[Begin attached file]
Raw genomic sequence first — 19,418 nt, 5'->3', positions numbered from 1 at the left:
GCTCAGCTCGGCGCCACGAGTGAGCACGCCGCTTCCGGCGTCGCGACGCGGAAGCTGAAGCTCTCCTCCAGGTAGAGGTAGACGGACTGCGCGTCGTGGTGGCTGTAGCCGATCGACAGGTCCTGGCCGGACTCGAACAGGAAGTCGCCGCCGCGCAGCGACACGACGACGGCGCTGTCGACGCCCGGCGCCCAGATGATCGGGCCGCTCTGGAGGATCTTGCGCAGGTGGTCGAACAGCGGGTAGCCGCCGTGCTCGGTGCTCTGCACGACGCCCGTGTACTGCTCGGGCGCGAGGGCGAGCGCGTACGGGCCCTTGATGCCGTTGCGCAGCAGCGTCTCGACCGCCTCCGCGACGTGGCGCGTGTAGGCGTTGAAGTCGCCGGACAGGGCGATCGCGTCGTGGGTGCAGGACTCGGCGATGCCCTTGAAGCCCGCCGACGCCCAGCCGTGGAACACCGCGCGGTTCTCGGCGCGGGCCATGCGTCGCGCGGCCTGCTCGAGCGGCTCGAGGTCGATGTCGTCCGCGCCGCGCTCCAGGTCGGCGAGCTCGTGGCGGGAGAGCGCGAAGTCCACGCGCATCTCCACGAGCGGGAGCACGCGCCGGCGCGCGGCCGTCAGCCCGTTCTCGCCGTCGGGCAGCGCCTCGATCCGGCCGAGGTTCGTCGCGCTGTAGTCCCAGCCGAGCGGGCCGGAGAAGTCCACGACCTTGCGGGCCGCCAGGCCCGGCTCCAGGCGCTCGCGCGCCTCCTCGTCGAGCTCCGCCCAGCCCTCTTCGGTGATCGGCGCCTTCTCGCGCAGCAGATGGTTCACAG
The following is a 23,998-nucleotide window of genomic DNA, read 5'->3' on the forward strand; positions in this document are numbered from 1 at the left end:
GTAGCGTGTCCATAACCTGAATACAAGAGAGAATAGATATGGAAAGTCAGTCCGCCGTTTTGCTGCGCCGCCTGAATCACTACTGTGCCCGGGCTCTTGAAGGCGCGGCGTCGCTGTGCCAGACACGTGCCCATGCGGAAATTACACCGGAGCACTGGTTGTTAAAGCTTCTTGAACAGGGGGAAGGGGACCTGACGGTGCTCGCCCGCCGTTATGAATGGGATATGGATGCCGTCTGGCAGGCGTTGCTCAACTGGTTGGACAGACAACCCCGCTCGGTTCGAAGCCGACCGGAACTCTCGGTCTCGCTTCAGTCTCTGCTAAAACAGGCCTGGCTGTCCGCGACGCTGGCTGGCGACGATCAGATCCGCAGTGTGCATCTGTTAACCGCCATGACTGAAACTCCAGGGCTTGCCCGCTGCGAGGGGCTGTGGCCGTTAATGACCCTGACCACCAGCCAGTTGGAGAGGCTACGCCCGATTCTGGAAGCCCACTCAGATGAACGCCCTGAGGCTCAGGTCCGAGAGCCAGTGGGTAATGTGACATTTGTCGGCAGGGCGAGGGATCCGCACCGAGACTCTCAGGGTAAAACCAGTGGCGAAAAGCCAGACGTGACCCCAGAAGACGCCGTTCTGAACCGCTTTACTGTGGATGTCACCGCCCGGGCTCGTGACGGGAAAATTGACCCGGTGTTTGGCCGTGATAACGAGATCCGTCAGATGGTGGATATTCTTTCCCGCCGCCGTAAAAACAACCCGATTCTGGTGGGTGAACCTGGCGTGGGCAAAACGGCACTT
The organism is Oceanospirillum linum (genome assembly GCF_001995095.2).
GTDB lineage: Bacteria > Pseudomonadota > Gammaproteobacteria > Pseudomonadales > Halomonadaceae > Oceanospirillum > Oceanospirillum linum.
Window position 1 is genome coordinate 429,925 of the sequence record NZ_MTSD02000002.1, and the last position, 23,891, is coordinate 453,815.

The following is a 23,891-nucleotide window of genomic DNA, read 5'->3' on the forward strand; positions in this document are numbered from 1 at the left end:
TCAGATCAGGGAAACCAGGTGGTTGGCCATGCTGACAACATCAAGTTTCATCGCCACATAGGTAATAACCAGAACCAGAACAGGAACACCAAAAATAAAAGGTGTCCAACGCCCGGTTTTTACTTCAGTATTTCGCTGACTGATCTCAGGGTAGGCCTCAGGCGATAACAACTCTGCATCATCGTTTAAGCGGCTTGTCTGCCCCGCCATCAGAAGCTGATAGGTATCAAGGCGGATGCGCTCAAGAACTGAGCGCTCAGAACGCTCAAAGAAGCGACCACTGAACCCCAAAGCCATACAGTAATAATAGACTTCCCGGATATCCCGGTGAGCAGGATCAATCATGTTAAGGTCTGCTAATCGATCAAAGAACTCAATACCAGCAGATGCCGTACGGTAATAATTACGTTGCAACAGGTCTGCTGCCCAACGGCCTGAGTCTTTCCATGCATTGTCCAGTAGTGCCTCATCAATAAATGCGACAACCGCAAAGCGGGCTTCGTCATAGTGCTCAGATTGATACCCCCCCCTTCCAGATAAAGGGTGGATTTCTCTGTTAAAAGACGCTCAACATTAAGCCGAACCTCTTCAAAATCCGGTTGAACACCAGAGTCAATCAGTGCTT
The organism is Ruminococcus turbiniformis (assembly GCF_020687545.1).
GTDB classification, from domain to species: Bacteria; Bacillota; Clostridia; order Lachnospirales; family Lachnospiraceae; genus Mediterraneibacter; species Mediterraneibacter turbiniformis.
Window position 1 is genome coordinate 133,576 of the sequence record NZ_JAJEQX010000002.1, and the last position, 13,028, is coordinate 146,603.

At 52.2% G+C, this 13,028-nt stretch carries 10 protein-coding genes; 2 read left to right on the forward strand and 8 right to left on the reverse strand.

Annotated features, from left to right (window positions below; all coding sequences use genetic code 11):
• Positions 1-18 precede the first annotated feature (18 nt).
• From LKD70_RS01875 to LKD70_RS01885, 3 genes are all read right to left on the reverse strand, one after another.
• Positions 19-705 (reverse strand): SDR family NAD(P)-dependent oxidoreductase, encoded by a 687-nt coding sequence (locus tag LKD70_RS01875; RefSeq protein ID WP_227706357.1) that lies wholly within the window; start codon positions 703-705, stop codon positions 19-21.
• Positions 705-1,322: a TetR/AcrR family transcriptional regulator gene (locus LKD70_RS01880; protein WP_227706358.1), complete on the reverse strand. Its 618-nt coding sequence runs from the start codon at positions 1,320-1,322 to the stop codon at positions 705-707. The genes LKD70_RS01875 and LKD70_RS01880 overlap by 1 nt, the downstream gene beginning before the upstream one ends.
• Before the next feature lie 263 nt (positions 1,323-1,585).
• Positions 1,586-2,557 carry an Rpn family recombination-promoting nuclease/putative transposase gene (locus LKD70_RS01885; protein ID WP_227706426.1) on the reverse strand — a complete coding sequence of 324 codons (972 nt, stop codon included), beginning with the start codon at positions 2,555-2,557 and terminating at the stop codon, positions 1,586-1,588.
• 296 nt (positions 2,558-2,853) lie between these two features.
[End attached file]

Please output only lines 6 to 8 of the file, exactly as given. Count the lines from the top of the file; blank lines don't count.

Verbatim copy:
GTDB lineage: Bacteria > Pseudomonadota > Gammaproteobacteria > Pseudomonadales > Halomonadaceae > Oceanospirillum > Oceanospirillum linum.
Window position 1 is genome coordinate 429,925 of the sequence record NZ_MTSD02000002.1, and the last position, 23,891, is coordinate 453,815.

The following is a 23,891-nucleotide window of genomic DNA, read 5'->3' on the forward strand; positions in this document are numbered from 1 at the left end: